Throughout this disclosure, the LC solution has typically been referred to as an infused, aerosolized or sprayed liquid. LC incorporated into coatings on devices has also been described. It should be noted, however, that other forms of LC delivery may be desirable.

For instance, commercially available botulinum toxins (such as Botox™—Allergan) are supplied as a dry lyophilized powder, and must be reconstituted prior to delivery by the addition of saline to the packaging vial. Similarly, light chain would be most readily available and stable in a powdered form. It may be desirable to spray or blow the powdered form of the LC into the target airways directly, without any reconstitution by liquid.

The lyophilized powder could also be formed into sheets, ribbons, pellets microspheres, or any other desirable form, and introduced to the target tissues.

Instead of a saline or low viscosity carrier, it may be desirable to deliver the light chain in a gel carrier, such as the types of gels which are commonly used for ultrasound coupling. Other appropriate gel carriers include such biocompatible gels as hyaluronic acid (HA). HA has the added benefit of being a thixotropic liquid—its viscosity drops as it begins to flow or as increasing shear stress is applied, and then returns to a higher viscosity state as it comes to rest. This would aid in delivery of the solution through catheters and the like, while allowing the gel to remain in place once delivered. HA is also extremely biocompatible, and would allow efficient ultrasonic coupling to the target tissues. The application of ultrasonic energy might also reduce the viscosity of the HA gel, possibly improving the delivery of toxin into the tissues.

It may also be desirable to incorporate the light chain into a foam, or to foam the LC solution upon or during delivery of the LC to the target tissues. Foams may better fill the entire targeted airway, and may trap water or coupling agents to allow efficient ultrasonic coupling. In a further embodiment, the foam may be energized within or as it exits the catheter shaft to further enhance the delivery of the LC to cells that are contacted by the energized foam and LC foam solution.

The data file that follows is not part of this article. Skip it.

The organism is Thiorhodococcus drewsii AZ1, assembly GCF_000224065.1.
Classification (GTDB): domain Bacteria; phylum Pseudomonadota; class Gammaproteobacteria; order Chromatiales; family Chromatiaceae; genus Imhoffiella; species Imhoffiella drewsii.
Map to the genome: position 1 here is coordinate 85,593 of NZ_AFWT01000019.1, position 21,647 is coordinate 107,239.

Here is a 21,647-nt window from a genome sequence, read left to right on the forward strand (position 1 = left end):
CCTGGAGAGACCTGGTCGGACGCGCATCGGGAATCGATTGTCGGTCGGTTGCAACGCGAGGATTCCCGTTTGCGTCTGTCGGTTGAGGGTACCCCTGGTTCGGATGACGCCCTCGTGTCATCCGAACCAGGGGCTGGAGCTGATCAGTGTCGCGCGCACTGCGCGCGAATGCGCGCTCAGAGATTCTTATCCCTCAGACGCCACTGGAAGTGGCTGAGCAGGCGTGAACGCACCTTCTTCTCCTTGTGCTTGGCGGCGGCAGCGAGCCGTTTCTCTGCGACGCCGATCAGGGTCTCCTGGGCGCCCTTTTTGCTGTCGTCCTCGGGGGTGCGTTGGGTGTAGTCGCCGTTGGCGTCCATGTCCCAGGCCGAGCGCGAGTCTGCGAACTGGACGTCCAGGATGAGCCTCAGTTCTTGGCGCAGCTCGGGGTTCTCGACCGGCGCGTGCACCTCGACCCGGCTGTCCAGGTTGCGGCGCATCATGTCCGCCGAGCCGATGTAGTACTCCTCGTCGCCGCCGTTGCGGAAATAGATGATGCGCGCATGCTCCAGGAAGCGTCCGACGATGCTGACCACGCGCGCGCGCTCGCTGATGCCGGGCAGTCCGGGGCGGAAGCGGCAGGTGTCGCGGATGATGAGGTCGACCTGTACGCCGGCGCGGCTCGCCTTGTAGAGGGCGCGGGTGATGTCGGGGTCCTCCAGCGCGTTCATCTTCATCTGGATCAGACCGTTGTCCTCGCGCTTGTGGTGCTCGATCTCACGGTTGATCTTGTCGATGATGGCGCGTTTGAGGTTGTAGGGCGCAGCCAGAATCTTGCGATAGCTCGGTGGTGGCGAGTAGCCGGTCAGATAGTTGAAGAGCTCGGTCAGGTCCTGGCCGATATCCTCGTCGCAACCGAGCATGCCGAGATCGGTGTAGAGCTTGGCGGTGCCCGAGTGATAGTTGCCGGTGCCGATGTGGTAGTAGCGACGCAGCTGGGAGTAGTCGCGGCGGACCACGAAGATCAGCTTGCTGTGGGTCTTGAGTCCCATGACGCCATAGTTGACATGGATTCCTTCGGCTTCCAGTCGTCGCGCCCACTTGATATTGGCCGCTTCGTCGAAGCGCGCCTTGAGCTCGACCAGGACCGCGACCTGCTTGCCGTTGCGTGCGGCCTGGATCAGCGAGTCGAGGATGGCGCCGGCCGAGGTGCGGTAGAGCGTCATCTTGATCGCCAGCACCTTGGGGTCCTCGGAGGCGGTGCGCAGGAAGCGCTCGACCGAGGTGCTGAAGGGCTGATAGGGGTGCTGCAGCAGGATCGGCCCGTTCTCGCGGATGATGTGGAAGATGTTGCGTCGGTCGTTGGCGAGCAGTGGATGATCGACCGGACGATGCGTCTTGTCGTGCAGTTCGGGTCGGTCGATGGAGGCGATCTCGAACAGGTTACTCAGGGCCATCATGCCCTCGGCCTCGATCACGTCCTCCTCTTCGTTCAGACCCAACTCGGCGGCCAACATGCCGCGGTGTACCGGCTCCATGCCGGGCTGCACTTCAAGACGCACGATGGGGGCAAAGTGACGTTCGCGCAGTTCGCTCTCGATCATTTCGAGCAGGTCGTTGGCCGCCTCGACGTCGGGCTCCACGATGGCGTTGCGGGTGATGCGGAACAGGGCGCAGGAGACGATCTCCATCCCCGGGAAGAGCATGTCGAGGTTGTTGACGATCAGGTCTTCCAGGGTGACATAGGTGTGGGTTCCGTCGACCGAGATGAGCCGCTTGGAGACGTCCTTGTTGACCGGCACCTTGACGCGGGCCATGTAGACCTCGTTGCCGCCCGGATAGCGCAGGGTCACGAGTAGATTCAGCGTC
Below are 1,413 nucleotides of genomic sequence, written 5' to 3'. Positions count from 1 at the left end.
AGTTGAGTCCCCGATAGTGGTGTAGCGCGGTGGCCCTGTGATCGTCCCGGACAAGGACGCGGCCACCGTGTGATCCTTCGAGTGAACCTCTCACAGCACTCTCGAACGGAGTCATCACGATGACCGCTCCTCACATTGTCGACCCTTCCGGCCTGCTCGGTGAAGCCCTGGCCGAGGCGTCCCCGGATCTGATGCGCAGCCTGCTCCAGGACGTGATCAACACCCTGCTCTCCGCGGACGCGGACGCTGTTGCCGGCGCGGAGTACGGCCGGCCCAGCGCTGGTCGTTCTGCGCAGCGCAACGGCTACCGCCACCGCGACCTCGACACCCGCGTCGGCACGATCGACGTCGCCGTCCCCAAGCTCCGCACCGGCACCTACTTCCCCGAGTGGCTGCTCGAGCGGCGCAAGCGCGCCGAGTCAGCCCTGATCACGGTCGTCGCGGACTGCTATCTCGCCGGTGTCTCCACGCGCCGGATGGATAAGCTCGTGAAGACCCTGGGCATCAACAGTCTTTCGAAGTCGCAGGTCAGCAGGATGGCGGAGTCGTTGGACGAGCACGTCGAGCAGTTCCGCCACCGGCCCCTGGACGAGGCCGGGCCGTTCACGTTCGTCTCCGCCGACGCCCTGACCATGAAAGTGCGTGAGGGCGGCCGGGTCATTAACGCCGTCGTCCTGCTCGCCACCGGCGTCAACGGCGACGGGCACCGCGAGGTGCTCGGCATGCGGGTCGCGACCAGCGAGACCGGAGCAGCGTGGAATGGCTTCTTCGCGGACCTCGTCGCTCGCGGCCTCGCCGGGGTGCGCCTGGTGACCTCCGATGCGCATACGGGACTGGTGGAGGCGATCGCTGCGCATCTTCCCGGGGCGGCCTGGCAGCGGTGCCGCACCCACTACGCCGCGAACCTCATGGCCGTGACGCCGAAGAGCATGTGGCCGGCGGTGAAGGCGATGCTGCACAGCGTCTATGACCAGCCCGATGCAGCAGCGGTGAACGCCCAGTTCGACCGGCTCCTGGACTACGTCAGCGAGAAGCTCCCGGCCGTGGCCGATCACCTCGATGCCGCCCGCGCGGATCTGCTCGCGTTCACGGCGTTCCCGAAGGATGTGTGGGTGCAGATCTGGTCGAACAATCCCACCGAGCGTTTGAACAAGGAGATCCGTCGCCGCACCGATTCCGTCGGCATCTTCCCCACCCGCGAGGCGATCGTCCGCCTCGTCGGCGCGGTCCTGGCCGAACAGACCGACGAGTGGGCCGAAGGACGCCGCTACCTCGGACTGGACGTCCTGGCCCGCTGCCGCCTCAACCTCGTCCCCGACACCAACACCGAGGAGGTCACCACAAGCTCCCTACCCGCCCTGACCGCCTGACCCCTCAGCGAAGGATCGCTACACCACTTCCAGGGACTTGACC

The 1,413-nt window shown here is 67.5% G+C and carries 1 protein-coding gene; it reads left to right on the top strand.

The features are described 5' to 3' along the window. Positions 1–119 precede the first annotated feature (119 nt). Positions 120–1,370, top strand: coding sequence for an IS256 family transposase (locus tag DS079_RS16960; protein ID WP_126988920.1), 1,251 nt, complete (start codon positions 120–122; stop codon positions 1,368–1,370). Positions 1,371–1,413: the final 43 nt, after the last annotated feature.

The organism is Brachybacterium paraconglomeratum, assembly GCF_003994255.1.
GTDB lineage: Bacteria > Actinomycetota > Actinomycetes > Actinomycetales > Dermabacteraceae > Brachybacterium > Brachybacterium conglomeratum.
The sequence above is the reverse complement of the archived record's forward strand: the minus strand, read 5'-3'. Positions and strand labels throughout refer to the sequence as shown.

In addition to BTX-LC, it may be desirable to deliver additional agents to the nasal passages and sinuses prior to, coincident with, or after deliver of the LC. Adjunctive therapies may include agents designed to slow down or halt the motion of the cilia, in order to aid in delivery of the LC to the target tissues by prevention of their mobilization by the cilia. Agents known to slow or halt the motion of cilia include but are not limited to epinephrine dilutions of 1:1000 (which causes ciliary death), 1:10,000 (which causes reversible paralysis), 10% cocaine (induces paralysis) or 2.5% cocaine (slows or stops cilia).

Other adjunctive therapies may include the use of or pretreatment with mucolytics, which will thin mucus secretions within the nose and may allow better penetration of LC into the target cells.

Decongestants such as epinephrine also cause constriction of the vasculature in the nasal passages, which in addition to temporarily reducing swelling of the target tissues, may decrease the risks of LC entering the blood stream during poration and delivery. Epinephrine also constricts the blood vessels locally, which may increase the residence time of other locally delivered agents or decrease their likelihood of entering systemic circulation.

Steroids may be used to reduce swelling and inflammation prior to LC treatment in order to improve LC delivery to target tissues. In the abovementioned embodiments, it may be important to note that by far the most significant effects will be seen in areas where both the LC and the permeablizing energy are delivered. Therefore, although it may be best to deliver both LC and energy to substantially the same area, for reasons of anatomy, ease of delivery, etc., either the LC or the energy might be delivered more broadly, or to a somewhat different area. As an extreme example, the LC might be delivered systemically or to the entire respiratory pathway, followed by very localized delivery of energy to the desired area. Alternatively, the LC could be delivered to a specific sinus, followed by energy to the entire nose and sinus using a standardized external energy delivery mask.

While the above is a complete description of the preferred embodiments of the invention, various alternatives, modifications, and equivalents may be used. Therefore, the above description should not be taken as limiting the scope of the invention which is defined by the appended claims.

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Classifications
U.S. Classification435/283.1
International ClassificationC12M1/00, A61F2/958
Cooperative ClassificationA61M25/007, A61M29/00, A61K38/4886, A61B2017/00765, A61K38/4893, A61M29/02, A61N7/022, A61N7/00, A61M25/0084, A61M25/10, A61M35/00, A61B18/18, A61M2025/0057, A61M2025/0096, A61B18/1492, A61N1/0568, A61M2025/0008, A61N1/0546, A61M2210/0618, A61N1/05, A61M2025/105, A61M31/00, A61N1/327
European ClassificationA61K38/48N, A61M25/10, A61N1/05, A61N1/05K4, A61N1/32S, A61M31/00, A61M35/00